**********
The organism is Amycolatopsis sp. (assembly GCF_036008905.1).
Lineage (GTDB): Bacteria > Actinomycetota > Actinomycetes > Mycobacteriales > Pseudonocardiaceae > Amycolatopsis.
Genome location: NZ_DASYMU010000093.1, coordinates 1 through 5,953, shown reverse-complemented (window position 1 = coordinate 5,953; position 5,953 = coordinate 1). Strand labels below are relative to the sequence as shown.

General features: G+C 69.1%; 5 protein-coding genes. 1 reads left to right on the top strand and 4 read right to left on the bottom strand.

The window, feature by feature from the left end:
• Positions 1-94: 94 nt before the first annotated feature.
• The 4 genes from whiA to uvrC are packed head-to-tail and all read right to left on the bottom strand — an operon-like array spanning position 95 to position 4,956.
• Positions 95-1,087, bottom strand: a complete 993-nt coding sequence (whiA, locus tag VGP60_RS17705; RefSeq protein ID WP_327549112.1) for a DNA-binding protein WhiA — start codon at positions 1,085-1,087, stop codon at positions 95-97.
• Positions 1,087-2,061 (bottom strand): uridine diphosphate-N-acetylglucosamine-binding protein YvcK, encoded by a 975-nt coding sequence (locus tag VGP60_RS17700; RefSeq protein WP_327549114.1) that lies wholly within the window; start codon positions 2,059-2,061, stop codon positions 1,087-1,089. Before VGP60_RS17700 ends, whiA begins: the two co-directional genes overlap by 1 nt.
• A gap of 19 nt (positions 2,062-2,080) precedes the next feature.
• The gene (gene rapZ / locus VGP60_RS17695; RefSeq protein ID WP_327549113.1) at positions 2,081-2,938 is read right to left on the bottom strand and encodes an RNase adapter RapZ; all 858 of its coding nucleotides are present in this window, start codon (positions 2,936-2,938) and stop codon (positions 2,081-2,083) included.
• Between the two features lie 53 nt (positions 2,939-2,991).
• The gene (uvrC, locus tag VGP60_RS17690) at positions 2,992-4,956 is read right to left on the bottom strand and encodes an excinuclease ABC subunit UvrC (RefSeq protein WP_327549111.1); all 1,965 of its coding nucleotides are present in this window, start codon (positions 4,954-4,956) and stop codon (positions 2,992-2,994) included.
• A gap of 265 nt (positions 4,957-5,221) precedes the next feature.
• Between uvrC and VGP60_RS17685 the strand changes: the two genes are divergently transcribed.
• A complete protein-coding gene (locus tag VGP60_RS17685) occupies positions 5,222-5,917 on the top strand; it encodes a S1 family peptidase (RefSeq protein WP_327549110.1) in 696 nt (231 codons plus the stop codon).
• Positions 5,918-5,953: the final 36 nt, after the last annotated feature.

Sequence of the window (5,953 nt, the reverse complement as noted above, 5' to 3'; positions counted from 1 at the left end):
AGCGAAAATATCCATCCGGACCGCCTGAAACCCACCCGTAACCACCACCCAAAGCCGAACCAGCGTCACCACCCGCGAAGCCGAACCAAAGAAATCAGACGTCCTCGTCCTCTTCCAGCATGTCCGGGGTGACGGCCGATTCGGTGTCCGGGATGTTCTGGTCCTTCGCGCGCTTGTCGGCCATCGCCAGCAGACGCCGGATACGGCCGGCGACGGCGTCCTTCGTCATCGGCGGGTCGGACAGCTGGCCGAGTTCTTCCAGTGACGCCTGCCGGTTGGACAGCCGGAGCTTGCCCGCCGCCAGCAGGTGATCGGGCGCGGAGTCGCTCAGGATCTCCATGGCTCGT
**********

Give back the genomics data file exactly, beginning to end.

The organism is Amycolatopsis sp. (assembly GCF_036008905.1).
Lineage (GTDB): Bacteria > Actinomycetota > Actinomycetes > Mycobacteriales > Pseudonocardiaceae > Amycolatopsis.
Genome location: NZ_DASYMU010000093.1, coordinates 1 through 5,953, shown reverse-complemented (window position 1 = coordinate 5,953; position 5,953 = coordinate 1). Strand labels below are relative to the sequence as shown.

General features: G+C 69.1%; 5 protein-coding genes. 1 reads left to right on the top strand and 4 read right to left on the bottom strand.

The window, feature by feature from the left end:
• Positions 1-94: 94 nt before the first annotated feature.
• The 4 genes from whiA to uvrC are packed head-to-tail and all read right to left on the bottom strand — an operon-like array spanning position 95 to position 4,956.
• Positions 95-1,087, bottom strand: a complete 993-nt coding sequence (whiA, locus tag VGP60_RS17705; RefSeq protein ID WP_327549112.1) for a DNA-binding protein WhiA — start codon at positions 1,085-1,087, stop codon at positions 95-97.
• Positions 1,087-2,061 (bottom strand): uridine diphosphate-N-acetylglucosamine-binding protein YvcK, encoded by a 975-nt coding sequence (locus tag VGP60_RS17700; RefSeq protein WP_327549114.1) that lies wholly within the window; start codon positions 2,059-2,061, stop codon positions 1,087-1,089. Before VGP60_RS17700 ends, whiA begins: the two co-directional genes overlap by 1 nt.
• A gap of 19 nt (positions 2,062-2,080) precedes the next feature.
• The gene (gene rapZ / locus VGP60_RS17695; RefSeq protein ID WP_327549113.1) at positions 2,081-2,938 is read right to left on the bottom strand and encodes an RNase adapter RapZ; all 858 of its coding nucleotides are present in this window, start codon (positions 2,936-2,938) and stop codon (positions 2,081-2,083) included.
• Between the two features lie 53 nt (positions 2,939-2,991).
• The gene (uvrC, locus tag VGP60_RS17690) at positions 2,992-4,956 is read right to left on the bottom strand and encodes an excinuclease ABC subunit UvrC (RefSeq protein WP_327549111.1); all 1,965 of its coding nucleotides are present in this window, start codon (positions 4,954-4,956) and stop codon (positions 2,992-2,994) included.
• A gap of 265 nt (positions 4,957-5,221) precedes the next feature.
• Between uvrC and VGP60_RS17685 the strand changes: the two genes are divergently transcribed.
• A complete protein-coding gene (locus tag VGP60_RS17685) occupies positions 5,222-5,917 on the top strand; it encodes a S1 family peptidase (RefSeq protein WP_327549110.1) in 696 nt (231 codons plus the stop codon).
• Positions 5,918-5,953: the final 36 nt, after the last annotated feature.

Sequence of the window (5,953 nt, the reverse complement as noted above, 5' to 3'; positions counted from 1 at the left end):
AGCGAAAATATCCATCCGGACCGCCTGAAACCCACCCGTAACCACCACCCAAAGCCGAACCAGCGTCACCACCCGCGAAGCCGAACCAAAGAAATCAGACGTCCTCGTCCTCTTCCAGCATGTCCGGGGTGACGGCCGATTCGGTGTCCGGGATGTTCTGGTCCTTCGCGCGCTTGTCGGCCATCGCCAGCAGACGCCGGATACGGCCGGCGACGGCGTCCTTCGTCATCGGCGGGTCGGACAGCTGGCCGAGTTCTTCCAGTGACGCCTGCCGGTTGGACAGCCGGAGCTTGCCCGCCGCCAGCAGGTGATCGGGCGCGGAGTCGCTCAGGATCTCCATGGCTCGT